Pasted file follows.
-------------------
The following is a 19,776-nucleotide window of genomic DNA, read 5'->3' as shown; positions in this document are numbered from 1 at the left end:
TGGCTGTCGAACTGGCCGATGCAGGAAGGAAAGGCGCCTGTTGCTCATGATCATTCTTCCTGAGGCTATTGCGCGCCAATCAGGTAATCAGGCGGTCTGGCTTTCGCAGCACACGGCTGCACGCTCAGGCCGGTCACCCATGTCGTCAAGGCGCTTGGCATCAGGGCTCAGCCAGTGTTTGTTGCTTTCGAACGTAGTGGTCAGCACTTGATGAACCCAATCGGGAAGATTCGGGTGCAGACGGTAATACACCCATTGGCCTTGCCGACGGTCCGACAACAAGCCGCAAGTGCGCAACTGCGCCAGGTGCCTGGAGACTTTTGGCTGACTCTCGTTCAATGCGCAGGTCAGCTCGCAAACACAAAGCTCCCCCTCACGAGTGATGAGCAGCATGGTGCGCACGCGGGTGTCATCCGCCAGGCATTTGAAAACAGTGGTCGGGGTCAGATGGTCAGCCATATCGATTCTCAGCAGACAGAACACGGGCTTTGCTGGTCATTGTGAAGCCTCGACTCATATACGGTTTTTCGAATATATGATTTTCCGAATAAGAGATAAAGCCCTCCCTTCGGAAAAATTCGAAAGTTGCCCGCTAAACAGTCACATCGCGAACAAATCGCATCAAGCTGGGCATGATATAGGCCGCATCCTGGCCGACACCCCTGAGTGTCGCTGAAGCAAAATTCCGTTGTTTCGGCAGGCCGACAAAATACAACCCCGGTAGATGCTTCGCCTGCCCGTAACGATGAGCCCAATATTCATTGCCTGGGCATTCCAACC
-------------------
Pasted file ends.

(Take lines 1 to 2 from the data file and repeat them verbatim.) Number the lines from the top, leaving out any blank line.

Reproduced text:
The following is a 19,776-nucleotide window of genomic DNA, read 5'->3' as shown; positions in this document are numbered from 1 at the left end:
TGGCTGTCGAACTGGCCGATGCAGGAAGGAAAGGCGCCTGTTGCTCATGATCATTCTTCCTGAGGCTATTGCGCGCCAATCAGGTAATCAGGCGGTCTGGCTTTCGCAGCACACGGCTGCACGCTCAGGCCGGTCACCCATGTCGTCAAGGCGCTTGGCATCAGGGCTCAGCCAGTGTTTGTTGCTTTCGAACGTAGTGGTCAGCACTTGATGAACCCAATCGGGAAGATTCGGGTGCAGACGGTAATACACCCATTGGCCTTGCCGACGGTCCGACAACAAGCCGCAAGTGCGCAACTGCGCCAGGTGCCTGGAGACTTTTGGCTGACTCTCGTTCAATGCGCAGGTCAGCTCGCAAACACAAAGCTCCCCCTCACGAGTGATGAGCAGCATGGTGCGCACGCGGGTGTCATCCGCCAGGCATTTGAAAACAGTGGTCGGGGTCAGATGGTCAGCCATATCGATTCTCAGCAGACAGAACACGGGCTTTGCTGGTCATTGTGAAGCCTCGACTCATATACGGTTTTTCGAATATATGATTTTCCGAATAAGAGATAAAGCCCTCCCTTCGGAAAAATTCGAAAGTTGCCCGCTAAACAGTCACATCGCGAACAAATCGCATCAAGCTGGGCATGATATAGGCCGCATCCTGGCCGACACCCCTGAGTGTCGCTGAAGCAAAATTCCGTTGTTTCGGCAGGCCGACAAAATACAACCCCGGTAGATGCTTCGCCTGCCCGTAACGATGAGCCCAATATTCATTGCCTGGGCATTCCAACC